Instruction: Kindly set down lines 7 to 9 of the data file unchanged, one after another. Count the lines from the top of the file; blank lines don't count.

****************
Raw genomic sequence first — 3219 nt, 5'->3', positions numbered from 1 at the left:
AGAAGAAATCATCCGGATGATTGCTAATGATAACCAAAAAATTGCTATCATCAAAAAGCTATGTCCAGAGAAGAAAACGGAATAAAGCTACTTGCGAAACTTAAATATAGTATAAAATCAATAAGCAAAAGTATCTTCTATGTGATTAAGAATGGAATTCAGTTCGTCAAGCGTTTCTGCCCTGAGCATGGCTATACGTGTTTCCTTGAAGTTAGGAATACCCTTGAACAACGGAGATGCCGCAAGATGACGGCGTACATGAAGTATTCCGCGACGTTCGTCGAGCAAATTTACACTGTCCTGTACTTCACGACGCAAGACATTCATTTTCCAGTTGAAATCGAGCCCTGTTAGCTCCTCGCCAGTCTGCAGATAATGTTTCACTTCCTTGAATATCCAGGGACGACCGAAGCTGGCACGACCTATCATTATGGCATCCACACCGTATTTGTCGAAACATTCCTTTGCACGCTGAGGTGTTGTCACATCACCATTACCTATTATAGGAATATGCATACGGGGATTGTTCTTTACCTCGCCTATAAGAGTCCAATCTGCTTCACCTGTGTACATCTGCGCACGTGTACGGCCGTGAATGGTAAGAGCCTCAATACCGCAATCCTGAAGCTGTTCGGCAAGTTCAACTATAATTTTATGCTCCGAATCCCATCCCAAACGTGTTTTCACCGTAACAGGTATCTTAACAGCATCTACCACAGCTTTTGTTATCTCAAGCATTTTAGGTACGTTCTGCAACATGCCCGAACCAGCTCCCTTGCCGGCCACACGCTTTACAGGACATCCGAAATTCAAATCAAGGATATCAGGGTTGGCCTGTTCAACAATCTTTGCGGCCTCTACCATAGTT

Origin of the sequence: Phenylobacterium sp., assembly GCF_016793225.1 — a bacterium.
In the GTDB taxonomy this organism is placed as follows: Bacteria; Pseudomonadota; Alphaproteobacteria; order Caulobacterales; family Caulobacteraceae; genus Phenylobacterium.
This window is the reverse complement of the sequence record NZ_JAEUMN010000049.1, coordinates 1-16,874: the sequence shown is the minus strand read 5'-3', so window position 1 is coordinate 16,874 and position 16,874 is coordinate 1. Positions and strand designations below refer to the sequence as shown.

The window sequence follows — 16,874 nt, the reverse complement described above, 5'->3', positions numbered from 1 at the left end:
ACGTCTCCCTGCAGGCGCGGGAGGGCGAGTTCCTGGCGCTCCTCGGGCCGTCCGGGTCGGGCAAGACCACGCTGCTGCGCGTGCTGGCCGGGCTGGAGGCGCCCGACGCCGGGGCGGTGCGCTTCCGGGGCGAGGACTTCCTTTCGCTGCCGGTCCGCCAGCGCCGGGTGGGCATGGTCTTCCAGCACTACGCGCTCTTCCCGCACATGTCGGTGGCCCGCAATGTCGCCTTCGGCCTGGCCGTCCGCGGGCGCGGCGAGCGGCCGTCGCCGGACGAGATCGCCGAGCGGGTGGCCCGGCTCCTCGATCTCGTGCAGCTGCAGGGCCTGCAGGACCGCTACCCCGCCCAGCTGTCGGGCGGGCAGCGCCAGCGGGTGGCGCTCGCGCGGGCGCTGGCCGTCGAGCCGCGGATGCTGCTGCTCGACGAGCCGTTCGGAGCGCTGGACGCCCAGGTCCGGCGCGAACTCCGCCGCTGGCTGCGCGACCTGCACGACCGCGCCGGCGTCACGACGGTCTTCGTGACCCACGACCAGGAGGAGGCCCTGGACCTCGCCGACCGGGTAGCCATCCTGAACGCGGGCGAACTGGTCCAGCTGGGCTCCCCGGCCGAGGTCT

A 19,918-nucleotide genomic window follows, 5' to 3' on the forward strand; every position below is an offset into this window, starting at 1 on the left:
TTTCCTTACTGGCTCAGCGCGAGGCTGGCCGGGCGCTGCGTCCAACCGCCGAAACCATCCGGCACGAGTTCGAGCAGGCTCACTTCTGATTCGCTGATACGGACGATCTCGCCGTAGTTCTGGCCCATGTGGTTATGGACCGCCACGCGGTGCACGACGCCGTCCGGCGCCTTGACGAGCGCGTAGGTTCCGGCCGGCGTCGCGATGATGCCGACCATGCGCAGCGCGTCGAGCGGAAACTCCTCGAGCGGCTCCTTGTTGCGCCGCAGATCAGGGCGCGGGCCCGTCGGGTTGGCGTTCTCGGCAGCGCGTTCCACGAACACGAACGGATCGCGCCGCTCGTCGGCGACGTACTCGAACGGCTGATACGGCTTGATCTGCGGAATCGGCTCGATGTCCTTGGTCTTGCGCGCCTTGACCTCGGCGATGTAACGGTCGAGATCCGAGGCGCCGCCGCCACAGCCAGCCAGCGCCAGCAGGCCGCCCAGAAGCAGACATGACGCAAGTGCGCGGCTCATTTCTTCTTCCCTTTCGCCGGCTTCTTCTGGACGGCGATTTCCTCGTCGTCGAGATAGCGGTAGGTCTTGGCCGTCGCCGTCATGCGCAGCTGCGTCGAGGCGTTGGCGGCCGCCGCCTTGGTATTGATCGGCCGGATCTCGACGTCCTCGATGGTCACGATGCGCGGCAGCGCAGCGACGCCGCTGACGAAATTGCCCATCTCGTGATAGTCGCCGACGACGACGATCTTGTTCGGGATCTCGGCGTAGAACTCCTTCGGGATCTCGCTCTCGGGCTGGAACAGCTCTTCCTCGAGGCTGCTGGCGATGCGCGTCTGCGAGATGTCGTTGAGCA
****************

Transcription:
ACGTCTCCCTGCAGGCGCGGGAGGGCGAGTTCCTGGCGCTCCTCGGGCCGTCCGGGTCGGGCAAGACCACGCTGCTGCGCGTGCTGGCCGGGCTGGAGGCGCCCGACGCCGGGGCGGTGCGCTTCCGGGGCGAGGACTTCCTTTCGCTGCCGGTCCGCCAGCGCCGGGTGGGCATGGTCTTCCAGCACTACGCGCTCTTCCCGCACATGTCGGTGGCCCGCAATGTCGCCTTCGGCCTGGCCGTCCGCGGGCGCGGCGAGCGGCCGTCGCCGGACGAGATCGCCGAGCGGGTGGCCCGGCTCCTCGATCTCGTGCAGCTGCAGGGCCTGCAGGACCGCTACCCCGCCCAGCTGTCGGGCGGGCAGCGCCAGCGGGTGGCGCTCGCGCGGGCGCTGGCCGTCGAGCCGCGGATGCTGCTGCTCGACGAGCCGTTCGGAGCGCTGGACGCCCAGGTCCGGCGCGAACTCCGCCGCTGGCTGCGCGACCTGCACGACCGCGCCGGCGTCACGACGGTCTTCGTGACCCACGACCAGGAGGAGGCCCTGGACCTCGCCGACCGGGTAGCCATCCTGAACGCGGGCGAACTGGTCCAGCTGGGCTCCCCGGCCGAGGTCT

A 19,918-nucleotide genomic window follows, 5' to 3' on the forward strand; every position below is an offset into this window, starting at 1 on the left:
TTTCCTTACTGGCTCAGCGCGAGGCTGGCCGGGCGCTGCGTCCAACCGCCGAAACCATCCGGCACGAGTTCGAGCAGGCTCACTTCTGATTCGCTGATACGGACGATCTCGCCGTAGTTCTGGCCCATGTGGTTATGGACCGCCACGCGGTGCACGACGCCGTCCGGCGCCTTGACGAGCGCGTAGGTTCCGGCCGGCGTCGCGATGATGCCGACCATGCGCAGCGCGTCGAGCGGAAACTCCTCGAGCGGCTCCTTGTTGCGCCGCAGATCAGGGCGCGGGCCCGTCGGGTTGGCGTTCTCGGCAGCGCGTTCCACGAACACGAACGGATCGCGCCGCTCGTCGGCGACGTACTCGAACGGCTGATACGGCTTGATCTGCGGAATCGGCTCGATGTCCTTGGTCTTGCGCGCCTTGACCTCGGCGATGTAACGGTCGAGATCCGAGGCGCCGCCGCCACAGCCAGCCAGCGCCAGCAGGCCGCCCAGAAGCAGACATGACGCAAGTGCGCGGCTCATTTCTTCTTCCCTTTCGCCGGCTTCTTCTGGACGGCGATTTCCTCGTCGTCGAGATAGCGGTAGGTCTTGGCCGTCGCCGTCATGCGCAGCTGCGTCGAGGCGTTGGCGGCCGCCGCCTTGGTATTGATCGGCCGGATCTCGACGTCCTCGATGGTCACGATGCGCGGCAGCGCAGCGACGCCGCTGACGAAATTGCCCATCTCGTGATAGTCGCCGACGACGACGATCTTGTTCGGGATCTCGGCGTAGAACTCCTTCGGGATCTCGCTCTCGGGCTGGAACAGCTCTTCCTCGAGGCTGCTGGCGATGCGCGTCTGCGAGATGTCGTTGAGCA